Certain musicians or pieces of music, for one reason or another, will always carry unsavoury associations. Wagner, whose music was co-opted by the Nazi party, is the obvious example.
France is a favorite European venue for summer music festivals, attracting international artists and audiences from throughout the world. Somehow, despite the often-predicted dropoff in classical concert attendance, the festivals all seem to thrive.
For the past few years I have focused my critical sense mainly on piano music and my artwork on the performers who struggle to play it. The faces of some pianists mirror the creative process and thereby inspire my approach to their portraits.
Mozart’s “The Magic Flute” sounded better than ever in Portland Opera’s opening night performance (May 6th) because of the sets that were designed by Maurice Sendak, the beloved children’s book illustrator and author who created “Where the Wild Things Are.” Sendak’s whimsical scenery elicited nu
Many young pianists, increasingly desperate to draw attention to themselves, are resorting to new levels of flamboyance at the keyboard – sometimes in their interpretations, more often in excessive showboating antics. It would seem that everyone wants to be a Lang Lang.
“Alexander Nevsky”, the cantata version of Sergei Prokofiev’s film score from 1938, captivated a full house at the Bordeaux Auditorium last night (Thursday, April 28) with a degree of fire and heart that other orchestras often lack.
Tanglewood chief piano technician Barbara Renner once won a $50 bet by proving to a male tuner that she could manipulate the nine-foot Steinway Model D as well as any man. And she has gone on to thrive in this man’s world of piano tuning, never looking back.
In an adventurous programming gambit Friday night (April 1) the Cantata Singers and Ensemble under David Hoose matched up two opposites – Johann Sebastian Bach and Anton Webern – and concluded with the monumental Brahms Requiem, all impeccably rendered.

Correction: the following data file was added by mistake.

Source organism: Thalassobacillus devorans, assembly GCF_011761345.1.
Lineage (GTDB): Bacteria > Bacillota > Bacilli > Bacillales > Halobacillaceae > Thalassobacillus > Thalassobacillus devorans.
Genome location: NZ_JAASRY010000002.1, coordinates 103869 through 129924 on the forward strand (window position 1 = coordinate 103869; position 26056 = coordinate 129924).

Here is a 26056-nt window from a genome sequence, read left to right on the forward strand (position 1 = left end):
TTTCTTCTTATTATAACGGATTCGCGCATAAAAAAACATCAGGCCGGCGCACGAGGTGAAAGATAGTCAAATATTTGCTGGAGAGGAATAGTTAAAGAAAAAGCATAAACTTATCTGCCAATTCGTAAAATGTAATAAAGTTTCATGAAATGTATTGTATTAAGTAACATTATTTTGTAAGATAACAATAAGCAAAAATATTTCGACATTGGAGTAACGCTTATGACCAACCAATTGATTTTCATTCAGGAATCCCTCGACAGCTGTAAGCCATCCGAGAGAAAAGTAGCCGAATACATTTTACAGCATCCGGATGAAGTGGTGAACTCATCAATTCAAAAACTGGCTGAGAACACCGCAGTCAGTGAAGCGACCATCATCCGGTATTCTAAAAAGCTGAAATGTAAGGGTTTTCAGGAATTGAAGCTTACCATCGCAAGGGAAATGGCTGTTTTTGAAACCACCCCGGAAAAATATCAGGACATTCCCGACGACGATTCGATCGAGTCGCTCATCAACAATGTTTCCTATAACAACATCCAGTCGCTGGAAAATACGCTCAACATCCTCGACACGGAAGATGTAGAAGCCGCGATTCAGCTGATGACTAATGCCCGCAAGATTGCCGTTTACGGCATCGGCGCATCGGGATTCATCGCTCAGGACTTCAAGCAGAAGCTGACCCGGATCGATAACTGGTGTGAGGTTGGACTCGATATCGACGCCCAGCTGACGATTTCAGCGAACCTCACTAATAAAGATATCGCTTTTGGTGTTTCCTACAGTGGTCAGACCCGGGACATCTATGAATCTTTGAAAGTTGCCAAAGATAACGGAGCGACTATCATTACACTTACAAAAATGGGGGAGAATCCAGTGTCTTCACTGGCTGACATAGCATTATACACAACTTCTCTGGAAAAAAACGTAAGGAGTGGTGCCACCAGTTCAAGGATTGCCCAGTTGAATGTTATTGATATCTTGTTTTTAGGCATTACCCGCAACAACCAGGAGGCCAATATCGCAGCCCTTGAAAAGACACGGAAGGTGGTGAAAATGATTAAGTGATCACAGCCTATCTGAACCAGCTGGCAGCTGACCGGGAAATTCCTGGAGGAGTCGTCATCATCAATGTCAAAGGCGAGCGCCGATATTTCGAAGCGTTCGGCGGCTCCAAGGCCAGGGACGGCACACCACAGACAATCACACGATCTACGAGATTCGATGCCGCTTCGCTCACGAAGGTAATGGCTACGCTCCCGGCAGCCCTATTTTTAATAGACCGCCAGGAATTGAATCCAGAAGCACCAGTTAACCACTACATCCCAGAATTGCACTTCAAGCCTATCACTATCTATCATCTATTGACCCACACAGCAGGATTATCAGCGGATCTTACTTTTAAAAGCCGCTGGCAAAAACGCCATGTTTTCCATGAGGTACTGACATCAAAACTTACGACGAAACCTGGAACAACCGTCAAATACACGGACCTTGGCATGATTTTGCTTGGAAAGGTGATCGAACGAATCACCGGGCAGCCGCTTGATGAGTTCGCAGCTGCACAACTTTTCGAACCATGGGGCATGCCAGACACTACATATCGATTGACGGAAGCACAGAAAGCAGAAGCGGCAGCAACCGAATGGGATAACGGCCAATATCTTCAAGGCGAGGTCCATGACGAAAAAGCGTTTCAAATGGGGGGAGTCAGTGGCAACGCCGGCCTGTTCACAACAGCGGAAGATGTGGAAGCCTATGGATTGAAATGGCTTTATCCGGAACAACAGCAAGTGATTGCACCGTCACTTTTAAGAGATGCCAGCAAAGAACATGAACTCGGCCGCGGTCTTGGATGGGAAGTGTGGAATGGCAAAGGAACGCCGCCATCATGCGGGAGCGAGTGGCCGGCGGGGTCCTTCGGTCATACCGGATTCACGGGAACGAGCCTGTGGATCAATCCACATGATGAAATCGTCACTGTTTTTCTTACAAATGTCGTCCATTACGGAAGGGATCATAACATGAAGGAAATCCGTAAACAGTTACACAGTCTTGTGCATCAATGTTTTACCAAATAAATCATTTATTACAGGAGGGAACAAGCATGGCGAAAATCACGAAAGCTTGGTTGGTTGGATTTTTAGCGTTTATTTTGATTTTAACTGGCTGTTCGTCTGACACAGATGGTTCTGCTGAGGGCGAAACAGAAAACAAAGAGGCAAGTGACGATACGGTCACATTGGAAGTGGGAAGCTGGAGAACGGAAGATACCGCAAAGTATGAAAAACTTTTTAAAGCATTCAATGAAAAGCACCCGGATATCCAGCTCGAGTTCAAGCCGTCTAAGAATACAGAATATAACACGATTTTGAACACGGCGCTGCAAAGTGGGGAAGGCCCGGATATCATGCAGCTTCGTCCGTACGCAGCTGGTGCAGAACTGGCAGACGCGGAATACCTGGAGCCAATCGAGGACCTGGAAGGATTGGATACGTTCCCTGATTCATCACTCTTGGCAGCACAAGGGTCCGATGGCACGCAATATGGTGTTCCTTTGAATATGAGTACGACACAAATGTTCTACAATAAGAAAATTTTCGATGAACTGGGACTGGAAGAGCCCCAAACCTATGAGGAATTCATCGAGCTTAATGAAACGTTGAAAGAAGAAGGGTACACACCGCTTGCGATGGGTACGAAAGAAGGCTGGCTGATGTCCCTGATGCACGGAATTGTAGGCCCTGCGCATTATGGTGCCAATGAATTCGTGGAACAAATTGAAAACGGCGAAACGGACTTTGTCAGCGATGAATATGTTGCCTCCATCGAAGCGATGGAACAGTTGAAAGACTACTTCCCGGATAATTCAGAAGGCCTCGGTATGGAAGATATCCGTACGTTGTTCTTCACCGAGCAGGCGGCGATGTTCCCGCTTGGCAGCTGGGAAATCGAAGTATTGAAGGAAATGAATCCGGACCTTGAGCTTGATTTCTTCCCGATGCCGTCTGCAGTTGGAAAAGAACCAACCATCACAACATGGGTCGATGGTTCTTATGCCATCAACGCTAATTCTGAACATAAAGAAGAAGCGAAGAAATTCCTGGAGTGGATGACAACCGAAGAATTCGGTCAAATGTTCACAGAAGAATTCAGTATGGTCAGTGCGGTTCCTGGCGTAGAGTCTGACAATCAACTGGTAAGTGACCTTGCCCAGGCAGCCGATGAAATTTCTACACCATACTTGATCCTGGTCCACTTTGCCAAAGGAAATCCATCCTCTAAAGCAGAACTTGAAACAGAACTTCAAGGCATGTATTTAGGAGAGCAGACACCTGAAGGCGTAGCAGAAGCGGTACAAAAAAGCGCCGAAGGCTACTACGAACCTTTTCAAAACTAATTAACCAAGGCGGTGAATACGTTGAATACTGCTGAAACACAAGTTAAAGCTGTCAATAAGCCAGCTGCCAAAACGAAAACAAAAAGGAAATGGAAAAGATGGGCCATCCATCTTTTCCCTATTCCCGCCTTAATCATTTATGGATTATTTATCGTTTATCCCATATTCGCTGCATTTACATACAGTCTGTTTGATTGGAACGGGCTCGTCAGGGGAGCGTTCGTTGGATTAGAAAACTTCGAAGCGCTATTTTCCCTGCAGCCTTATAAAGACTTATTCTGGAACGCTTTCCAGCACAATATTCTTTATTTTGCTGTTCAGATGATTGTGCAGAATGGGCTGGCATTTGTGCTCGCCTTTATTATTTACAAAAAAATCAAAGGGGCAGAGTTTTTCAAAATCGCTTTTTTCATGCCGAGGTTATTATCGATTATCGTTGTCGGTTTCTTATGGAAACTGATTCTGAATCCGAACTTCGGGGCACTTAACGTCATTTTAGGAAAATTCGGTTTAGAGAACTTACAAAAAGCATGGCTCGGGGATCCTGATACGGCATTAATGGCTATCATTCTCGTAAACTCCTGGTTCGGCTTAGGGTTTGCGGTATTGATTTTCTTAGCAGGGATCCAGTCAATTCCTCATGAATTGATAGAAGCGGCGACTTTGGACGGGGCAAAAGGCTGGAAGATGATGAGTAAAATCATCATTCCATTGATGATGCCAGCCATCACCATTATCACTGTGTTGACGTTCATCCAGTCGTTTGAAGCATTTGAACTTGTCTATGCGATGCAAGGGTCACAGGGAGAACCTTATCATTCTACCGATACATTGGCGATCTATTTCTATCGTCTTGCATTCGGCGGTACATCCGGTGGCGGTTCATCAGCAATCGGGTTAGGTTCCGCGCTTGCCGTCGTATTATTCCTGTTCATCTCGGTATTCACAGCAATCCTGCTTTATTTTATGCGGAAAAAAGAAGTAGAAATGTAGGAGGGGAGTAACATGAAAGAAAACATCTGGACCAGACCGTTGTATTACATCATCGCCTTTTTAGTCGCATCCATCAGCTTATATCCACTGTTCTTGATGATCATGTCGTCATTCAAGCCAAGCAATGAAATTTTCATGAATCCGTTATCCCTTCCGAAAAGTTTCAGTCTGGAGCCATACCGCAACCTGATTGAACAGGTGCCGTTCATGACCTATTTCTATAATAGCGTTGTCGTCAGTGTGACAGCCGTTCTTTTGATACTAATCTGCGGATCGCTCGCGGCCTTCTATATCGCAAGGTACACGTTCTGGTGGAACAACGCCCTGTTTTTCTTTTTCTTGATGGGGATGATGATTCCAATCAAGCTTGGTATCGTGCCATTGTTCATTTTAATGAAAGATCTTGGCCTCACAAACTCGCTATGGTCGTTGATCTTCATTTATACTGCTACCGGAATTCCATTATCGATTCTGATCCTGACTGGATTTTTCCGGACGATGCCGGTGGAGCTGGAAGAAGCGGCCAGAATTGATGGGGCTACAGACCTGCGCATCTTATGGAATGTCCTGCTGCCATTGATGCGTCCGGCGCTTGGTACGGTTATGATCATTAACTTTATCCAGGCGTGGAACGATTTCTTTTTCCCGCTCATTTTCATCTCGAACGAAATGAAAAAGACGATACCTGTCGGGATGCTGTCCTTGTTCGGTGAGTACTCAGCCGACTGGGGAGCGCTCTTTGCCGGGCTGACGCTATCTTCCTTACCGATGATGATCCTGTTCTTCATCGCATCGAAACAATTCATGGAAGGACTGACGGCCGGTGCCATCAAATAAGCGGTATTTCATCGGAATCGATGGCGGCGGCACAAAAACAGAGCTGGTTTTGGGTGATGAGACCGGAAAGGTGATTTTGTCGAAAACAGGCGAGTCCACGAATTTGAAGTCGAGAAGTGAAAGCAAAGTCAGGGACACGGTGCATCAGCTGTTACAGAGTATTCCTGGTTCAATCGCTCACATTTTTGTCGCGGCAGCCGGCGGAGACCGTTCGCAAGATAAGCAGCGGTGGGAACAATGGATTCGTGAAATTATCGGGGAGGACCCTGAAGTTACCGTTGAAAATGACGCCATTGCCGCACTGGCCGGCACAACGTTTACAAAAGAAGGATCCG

Kent Nagano made a triumphal return to Boston Wednesday evening (March 16) with his Orchestre Symphonique de Montreal, conducting there for the first time in many years before a wildly enthusiastic audience.
Pianist Georges Cziffra couldn’t believe his eyes when a young soldier delivered an upright piano to him on a military base in Hungary in 1942. The soldier called it “that little cupboard you tap on to make music – sorry, I don’t know the word for it.”
"[......] music-lovers watched the obituary columns to guess when new subscription seats might become available."
It’s a crowded field, but to my mind there are never too many variations of Franz Schubert’s late masterpiece, the Winterreise (Winter Journey) song cycle.
Pianist Alexander Paley’s new CD of Medtner and Rachmaninov couples the works of two great friends whose lives evolved in similar ways. Both enjoyed early success but Rachmaninov’s sense of melody won larger acclaim from the international public.
Pianist Alexander Paley brings together some rarely heard and nicely coherent pieces by Sergei Rachmaninov and Nikolai Medtner, close friends from their Moscow student days, in a new CD (La Musica LMU005).
One of the great innovators of new music, composer Julius Eastman, was born unlucky – both black and gay.
The perfumed prose of music criticism can sometimes be as annoying as it is unhelpful. For a lesson in turning music into words, however, there is better, as I have found in reading analyses and opinions on Johann Sebastian Bach’s Well-Tempered Clavier.
French-Armenian pianist Varduhi Yeritsyan has attracted international accolades from major critics for her vigorous interpretations of the ten Scriabin piano sonatas, a corpus that continues to intrigue pianophiles a hundred years after his death.
Alexander Scriabin’s ten piano sonatas serve as a guide to his journey from Romantic to atonal composition, 20 years in the making. His innovations took him into obscure, abstract territory but rescued him from being labeled a mere Chopin copycat, his starting point.